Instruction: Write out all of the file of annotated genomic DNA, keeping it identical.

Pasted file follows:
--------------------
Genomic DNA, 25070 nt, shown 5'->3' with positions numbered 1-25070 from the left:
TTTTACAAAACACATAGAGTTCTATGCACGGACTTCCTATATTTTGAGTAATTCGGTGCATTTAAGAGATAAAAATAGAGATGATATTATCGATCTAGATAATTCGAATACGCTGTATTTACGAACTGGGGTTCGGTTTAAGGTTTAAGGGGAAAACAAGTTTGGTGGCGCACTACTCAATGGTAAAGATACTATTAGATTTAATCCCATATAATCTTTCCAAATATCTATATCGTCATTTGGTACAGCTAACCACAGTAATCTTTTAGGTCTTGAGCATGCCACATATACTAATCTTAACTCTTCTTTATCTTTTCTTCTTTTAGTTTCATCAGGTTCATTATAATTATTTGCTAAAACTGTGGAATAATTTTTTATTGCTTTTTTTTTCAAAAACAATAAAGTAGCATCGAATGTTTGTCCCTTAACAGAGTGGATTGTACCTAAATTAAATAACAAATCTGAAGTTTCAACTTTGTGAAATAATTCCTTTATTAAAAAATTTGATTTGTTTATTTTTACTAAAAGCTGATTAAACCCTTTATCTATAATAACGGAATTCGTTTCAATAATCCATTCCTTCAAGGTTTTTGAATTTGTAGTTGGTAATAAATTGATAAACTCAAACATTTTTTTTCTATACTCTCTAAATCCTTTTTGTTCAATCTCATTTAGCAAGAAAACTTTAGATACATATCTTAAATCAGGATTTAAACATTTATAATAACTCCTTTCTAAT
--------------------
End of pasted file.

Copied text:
Genomic DNA, 25070 nt, shown 5'->3' with positions numbered 1-25070 from the left:
TTTTACAAAACACATAGAGTTCTATGCACGGACTTCCTATATTTTGAGTAATTCGGTGCATTTAAGAGATAAAAATAGAGATGATATTATCGATCTAGATAATTCGAATACGCTGTATTTACGAACTGGGGTTCGGTTTAAGGTTTAAGGGGAAAACAAGTTTGGTGGCGCACTACTCAATGGTAAAGATACTATTAGATTTAATCCCATATAATCTTTCCAAATATCTATATCGTCATTTGGTACAGCTAACCACAGTAATCTTTTAGGTCTTGAGCATGCCACATATACTAATCTTAACTCTTCTTTATCTTTTCTTCTTTTAGTTTCATCAGGTTCATTATAATTATTTGCTAAAACTGTGGAATAATTTTTTATTGCTTTTTTTTTCAAAAACAATAAAGTAGCATCGAATGTTTGTCCCTTAACAGAGTGGATTGTACCTAAATTAAATAACAAATCTGAAGTTTCAACTTTGTGAAATAATTCCTTTATTAAAAAATTTGATTTGTTTATTTTTACTAAAAGCTGATTAAACCCTTTATCTATAATAACGGAATTCGTTTCAATAATCCATTCCTTCAAGGTTTTTGAATTTGTAGTTGGTAATAAATTGATAAACTCAAACATTTTTTTTCTATACTCTCTAAATCCTTTTTGTTCAATCTCATTTAGCAAGAAAACTTTAGATACATATCTTAAATCAGGATTTAAACATTTATAATAACTCCTTTCTAAT